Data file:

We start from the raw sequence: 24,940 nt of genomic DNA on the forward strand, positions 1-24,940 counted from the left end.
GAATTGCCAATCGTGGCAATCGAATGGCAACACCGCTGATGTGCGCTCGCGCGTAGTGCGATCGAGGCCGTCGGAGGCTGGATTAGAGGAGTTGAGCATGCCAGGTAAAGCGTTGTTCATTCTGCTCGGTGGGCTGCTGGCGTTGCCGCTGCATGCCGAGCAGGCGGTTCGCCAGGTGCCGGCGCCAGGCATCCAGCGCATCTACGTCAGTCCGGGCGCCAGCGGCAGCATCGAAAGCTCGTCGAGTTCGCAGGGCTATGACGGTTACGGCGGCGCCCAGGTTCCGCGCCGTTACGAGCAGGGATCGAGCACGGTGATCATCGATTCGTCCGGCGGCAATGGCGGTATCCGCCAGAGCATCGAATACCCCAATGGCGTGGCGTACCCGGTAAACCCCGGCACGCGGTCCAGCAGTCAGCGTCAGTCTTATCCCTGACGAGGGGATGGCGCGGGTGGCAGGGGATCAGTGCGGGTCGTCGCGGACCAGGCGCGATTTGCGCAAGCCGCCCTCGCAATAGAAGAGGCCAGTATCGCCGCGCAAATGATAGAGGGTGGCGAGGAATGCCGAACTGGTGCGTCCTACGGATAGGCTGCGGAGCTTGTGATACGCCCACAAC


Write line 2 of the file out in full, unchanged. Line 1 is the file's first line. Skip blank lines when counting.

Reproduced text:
GAATTGCCAATCGTGGCAATCGAATGGCAACACCGCTGATGTGCGCTCGCGCGTAGTGCGATCGAGGCCGTCGGAGGCTGGATTAGAGGAGTTGAGCATGCCAGGTAAAGCGTTGTTCATTCTGCTCGGTGGGCTGCTGGCGTTGCCGCTGCATGCCGAGCAGGCGGTTCGCCAGGTGCCGGCGCCAGGCATCCAGCGCATCTACGTCAGTCCGGGCGCCAGCGGCAGCATCGAAAGCTCGTCGAGTTCGCAGGGCTATGACGGTTACGGCGGCGCCCAGGTTCCGCGCCGTTACGAGCAGGGATCGAGCACGGTGATCATCGATTCGTCCGGCGGCAATGGCGGTATCCGCCAGAGCATCGAATACCCCAATGGCGTGGCGTACCCGGTAAACCCCGGCACGCGGTCCAGCAGTCAGCGTCAGTCTTATCCCTGACGAGGGGATGGCGCGGGTGGCAGGGGATCAGTGCGGGTCGTCGCGGACCAGGCGCGATTTGCGCAAGCCGCCCTCGCAATAGAAGAGGCCAGTATCGCCGCGCAAATGATAGAGGGTGGCGAGGAATGCCGAACTGGTGCGTCCTACGGATAGGCTGCGGAGCTTGTGATACGCCCACAAC